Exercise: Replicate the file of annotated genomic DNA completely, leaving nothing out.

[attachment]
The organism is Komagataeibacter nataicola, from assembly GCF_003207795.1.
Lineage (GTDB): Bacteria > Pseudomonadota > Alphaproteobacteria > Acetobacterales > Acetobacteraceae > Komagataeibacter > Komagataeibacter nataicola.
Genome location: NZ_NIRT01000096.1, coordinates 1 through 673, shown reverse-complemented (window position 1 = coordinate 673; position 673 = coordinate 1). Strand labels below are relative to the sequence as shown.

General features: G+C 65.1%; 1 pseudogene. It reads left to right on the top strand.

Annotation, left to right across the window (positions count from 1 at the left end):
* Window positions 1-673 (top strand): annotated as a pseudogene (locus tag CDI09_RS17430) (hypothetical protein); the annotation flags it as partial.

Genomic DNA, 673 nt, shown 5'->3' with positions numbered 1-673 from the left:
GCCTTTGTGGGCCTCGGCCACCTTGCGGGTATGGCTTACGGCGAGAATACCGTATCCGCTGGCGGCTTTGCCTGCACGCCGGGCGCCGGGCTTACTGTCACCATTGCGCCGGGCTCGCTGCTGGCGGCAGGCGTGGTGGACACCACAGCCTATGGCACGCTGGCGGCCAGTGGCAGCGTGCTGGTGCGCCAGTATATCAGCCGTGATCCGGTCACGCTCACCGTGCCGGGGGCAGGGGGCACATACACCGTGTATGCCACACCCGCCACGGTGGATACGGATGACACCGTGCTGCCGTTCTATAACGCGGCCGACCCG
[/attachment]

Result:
The organism is Komagataeibacter nataicola, from assembly GCF_003207795.1.
Lineage (GTDB): Bacteria > Pseudomonadota > Alphaproteobacteria > Acetobacterales > Acetobacteraceae > Komagataeibacter > Komagataeibacter nataicola.
Genome location: NZ_NIRT01000096.1, coordinates 1 through 673, shown reverse-complemented (window position 1 = coordinate 673; position 673 = coordinate 1). Strand labels below are relative to the sequence as shown.

General features: G+C 65.1%; 1 pseudogene. It reads left to right on the top strand.

Annotation, left to right across the window (positions count from 1 at the left end):
* Window positions 1-673 (top strand): annotated as a pseudogene (locus tag CDI09_RS17430) (hypothetical protein); the annotation flags it as partial.

Genomic DNA, 673 nt, shown 5'->3' with positions numbered 1-673 from the left:
GCCTTTGTGGGCCTCGGCCACCTTGCGGGTATGGCTTACGGCGAGAATACCGTATCCGCTGGCGGCTTTGCCTGCACGCCGGGCGCCGGGCTTACTGTCACCATTGCGCCGGGCTCGCTGCTGGCGGCAGGCGTGGTGGACACCACAGCCTATGGCACGCTGGCGGCCAGTGGCAGCGTGCTGGTGCGCCAGTATATCAGCCGTGATCCGGTCACGCTCACCGTGCCGGGGGCAGGGGGCACATACACCGTGTATGCCACACCCGCCACGGTGGATACGGATGACACCGTGCTGCCGTTCTATAACGCGGCCGACCCG